Washington, DC — Dow Chemical is in the final stages of “confidential” negotiations with the U.S. Environmental Protection Agency to secure an “alternative” non-enforcement approach for addressing massive dioxin contamination stemming from the chemical maker’s Midland, Michigan headquarters. If consummated as slated by February 15, the pact would constitute a precedent-setting abdication of public health protection to a polluter, according to Public Employees for Environmental Responsibility (PEER).
At issue is 52 miles of toxic chemical pollution downriver from the Dow headquarters into Huron Lake’s Saginaw Bay. The deadly dioxin plume in one of the Great Lake’s largest watersheds has caused fish and game consumption health advisories and has led to dioxin absorption in local residents. The highest levels of dioxin ever found in a U.S .river system were found 30 miles downriver from the company plant.
After years of delay, removal of contaminated soils and sediments finally began in 2007, following orders issued by then-EPA Regional Administrator Mary Gade, citing imminent threat to human health and the environment. In March 2008, Ms. Gade and the State of Michigan agreed to take concerted enforcement action to force a final clean-up. To counter that move, Dow reached out to top level Bush appointees in EPA Headquarters for their intercession. In May 2008, Ms. Gade was forced to resign.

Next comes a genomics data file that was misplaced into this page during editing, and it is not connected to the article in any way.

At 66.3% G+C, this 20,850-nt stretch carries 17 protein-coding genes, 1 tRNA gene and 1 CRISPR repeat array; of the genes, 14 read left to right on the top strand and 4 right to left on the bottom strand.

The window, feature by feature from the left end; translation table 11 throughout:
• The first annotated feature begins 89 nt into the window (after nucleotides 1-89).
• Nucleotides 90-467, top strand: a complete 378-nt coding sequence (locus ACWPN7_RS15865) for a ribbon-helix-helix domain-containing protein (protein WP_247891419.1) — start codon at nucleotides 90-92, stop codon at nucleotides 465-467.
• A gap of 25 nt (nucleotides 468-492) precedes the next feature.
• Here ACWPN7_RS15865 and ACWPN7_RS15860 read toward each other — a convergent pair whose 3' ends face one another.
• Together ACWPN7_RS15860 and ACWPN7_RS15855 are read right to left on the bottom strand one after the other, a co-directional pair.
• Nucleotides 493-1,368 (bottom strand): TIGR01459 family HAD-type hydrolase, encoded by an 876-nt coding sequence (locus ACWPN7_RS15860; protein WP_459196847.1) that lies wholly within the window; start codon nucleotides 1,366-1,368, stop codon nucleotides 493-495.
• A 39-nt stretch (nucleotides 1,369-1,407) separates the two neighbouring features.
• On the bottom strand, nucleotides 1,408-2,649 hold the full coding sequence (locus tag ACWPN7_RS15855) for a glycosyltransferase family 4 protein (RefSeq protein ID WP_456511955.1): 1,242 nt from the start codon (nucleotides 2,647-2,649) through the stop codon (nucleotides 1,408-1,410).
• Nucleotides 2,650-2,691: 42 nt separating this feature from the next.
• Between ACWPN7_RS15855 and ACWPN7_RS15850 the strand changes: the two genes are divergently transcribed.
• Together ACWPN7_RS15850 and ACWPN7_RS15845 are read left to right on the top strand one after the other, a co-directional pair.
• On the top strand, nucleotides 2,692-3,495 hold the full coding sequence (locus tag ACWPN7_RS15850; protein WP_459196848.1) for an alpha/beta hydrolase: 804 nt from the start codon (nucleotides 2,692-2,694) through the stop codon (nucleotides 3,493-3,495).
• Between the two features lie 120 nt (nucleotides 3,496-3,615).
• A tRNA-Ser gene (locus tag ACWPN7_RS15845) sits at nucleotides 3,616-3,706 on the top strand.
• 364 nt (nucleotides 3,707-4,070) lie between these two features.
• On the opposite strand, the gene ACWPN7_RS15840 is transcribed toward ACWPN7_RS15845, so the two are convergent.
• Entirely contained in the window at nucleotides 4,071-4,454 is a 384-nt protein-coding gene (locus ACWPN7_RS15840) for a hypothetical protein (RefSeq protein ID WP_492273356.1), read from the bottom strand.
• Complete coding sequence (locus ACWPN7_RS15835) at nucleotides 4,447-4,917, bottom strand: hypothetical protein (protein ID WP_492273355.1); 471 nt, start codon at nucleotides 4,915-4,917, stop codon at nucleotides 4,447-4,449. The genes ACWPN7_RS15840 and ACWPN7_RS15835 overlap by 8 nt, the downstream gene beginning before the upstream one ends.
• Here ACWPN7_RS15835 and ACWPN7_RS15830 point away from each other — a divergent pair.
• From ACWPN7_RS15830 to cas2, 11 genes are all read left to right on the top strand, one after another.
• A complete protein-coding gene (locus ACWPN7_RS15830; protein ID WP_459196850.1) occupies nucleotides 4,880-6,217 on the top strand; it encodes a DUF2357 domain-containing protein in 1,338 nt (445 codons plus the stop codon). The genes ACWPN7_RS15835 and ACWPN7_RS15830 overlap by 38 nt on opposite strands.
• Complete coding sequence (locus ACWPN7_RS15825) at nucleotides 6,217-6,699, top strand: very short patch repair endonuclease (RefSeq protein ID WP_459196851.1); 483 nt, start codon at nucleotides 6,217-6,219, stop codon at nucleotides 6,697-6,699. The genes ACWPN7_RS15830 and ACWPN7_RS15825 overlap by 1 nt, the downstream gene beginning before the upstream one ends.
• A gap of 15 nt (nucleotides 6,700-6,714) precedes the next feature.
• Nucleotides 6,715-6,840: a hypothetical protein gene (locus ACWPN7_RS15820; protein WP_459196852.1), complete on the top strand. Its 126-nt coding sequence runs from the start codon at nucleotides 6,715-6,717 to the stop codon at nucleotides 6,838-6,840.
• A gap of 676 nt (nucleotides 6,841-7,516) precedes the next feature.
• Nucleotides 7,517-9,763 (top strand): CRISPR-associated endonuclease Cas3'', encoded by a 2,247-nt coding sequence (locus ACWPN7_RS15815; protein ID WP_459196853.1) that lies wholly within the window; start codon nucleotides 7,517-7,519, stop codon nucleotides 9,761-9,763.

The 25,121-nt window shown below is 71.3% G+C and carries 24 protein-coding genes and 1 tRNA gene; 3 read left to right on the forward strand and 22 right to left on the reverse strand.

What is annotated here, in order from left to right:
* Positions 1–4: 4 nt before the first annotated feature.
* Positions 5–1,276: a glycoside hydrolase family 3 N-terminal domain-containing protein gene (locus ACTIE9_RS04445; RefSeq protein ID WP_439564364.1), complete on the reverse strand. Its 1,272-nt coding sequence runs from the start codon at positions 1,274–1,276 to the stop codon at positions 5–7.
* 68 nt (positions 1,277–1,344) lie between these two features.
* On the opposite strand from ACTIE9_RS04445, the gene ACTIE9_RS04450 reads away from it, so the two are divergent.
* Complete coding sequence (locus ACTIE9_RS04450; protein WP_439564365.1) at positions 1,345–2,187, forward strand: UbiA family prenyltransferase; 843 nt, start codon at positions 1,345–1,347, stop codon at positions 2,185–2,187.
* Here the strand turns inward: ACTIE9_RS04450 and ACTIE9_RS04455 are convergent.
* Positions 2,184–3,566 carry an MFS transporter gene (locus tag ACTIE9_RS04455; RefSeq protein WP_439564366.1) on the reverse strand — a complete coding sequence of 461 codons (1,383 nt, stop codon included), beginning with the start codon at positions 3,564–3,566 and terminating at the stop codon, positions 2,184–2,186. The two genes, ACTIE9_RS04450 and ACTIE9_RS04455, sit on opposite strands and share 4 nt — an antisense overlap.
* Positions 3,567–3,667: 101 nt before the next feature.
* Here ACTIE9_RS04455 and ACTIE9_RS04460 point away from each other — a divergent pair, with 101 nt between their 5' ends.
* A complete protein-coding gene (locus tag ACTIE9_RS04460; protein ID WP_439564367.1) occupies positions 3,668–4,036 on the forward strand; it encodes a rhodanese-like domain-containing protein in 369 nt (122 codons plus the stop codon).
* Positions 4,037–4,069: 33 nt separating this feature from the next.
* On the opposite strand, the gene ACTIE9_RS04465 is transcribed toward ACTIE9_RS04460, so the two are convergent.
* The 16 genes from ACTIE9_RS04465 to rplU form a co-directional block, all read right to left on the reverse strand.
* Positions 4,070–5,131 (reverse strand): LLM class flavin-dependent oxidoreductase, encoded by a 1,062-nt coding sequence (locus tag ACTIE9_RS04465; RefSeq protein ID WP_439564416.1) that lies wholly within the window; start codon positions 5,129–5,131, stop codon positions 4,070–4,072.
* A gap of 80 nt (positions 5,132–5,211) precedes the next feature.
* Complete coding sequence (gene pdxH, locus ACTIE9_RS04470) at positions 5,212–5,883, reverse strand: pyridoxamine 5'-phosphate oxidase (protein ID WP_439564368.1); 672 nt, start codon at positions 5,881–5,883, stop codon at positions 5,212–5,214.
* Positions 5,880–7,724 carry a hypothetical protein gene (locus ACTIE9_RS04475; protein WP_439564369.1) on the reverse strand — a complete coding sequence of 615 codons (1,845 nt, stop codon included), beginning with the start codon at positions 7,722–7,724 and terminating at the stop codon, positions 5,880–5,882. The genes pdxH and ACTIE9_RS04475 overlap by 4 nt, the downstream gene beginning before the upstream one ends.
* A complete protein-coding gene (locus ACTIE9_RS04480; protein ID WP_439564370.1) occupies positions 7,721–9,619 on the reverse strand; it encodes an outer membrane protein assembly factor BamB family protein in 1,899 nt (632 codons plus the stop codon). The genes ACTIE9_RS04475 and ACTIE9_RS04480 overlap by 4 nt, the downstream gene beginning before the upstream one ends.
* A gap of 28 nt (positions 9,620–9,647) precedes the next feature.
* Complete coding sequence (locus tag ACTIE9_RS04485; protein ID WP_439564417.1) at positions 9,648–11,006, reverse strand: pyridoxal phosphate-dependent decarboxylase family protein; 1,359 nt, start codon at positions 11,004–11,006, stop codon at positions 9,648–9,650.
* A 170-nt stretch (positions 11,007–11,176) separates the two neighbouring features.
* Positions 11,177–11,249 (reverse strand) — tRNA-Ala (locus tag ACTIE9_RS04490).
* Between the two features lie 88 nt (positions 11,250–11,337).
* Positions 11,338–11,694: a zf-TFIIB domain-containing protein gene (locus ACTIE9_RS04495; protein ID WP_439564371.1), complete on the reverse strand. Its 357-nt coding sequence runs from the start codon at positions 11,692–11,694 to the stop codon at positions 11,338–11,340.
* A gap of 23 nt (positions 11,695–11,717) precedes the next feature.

The non-regulatory approach Dow championed had been previously rejected by Ms. Gade, who was also the former director of the Illinois Environmental Protection Agency from 1991 to 1999, calling the Dow alternative “insufficient to protect public health”. Dow is negotiating for greater control of the stringency of clean-up required, the degree of public input or review, as well as the extent of government oversight.
“Under the Bush administration, pollution enforcement was often undertaken only with the consent of the violator – and this case is a prime example,” stated PEER Executive Director Jeff Ruch. “Negotiations with Dow have gone on for well more than a decade while comprehensive testing and clean-up remains in limbo.”
If an agreement is signed between Dow and EPA, the agency may be contractually precluded from pursuing stronger remedial measures regardless of future circumstances. Similarly, the State of Michigan will be effectively hamstrung from taking a tougher regulatory approach on its own. It is not clear, however, whether new Obama appointees have weighed in or are even aware of the confidential Dow negotiations which officially began on December 15, 2008.
“How Dow is handled may signal whether we can expect stronger anti-pollution enforcement under the Obama administration than we saw under Bush,” Ruch added. “The economy of Michigan is not well served by having to continue absorb toxins in its rivers, wildlife and people while an effective clean-up would put create green jobs for local residents.”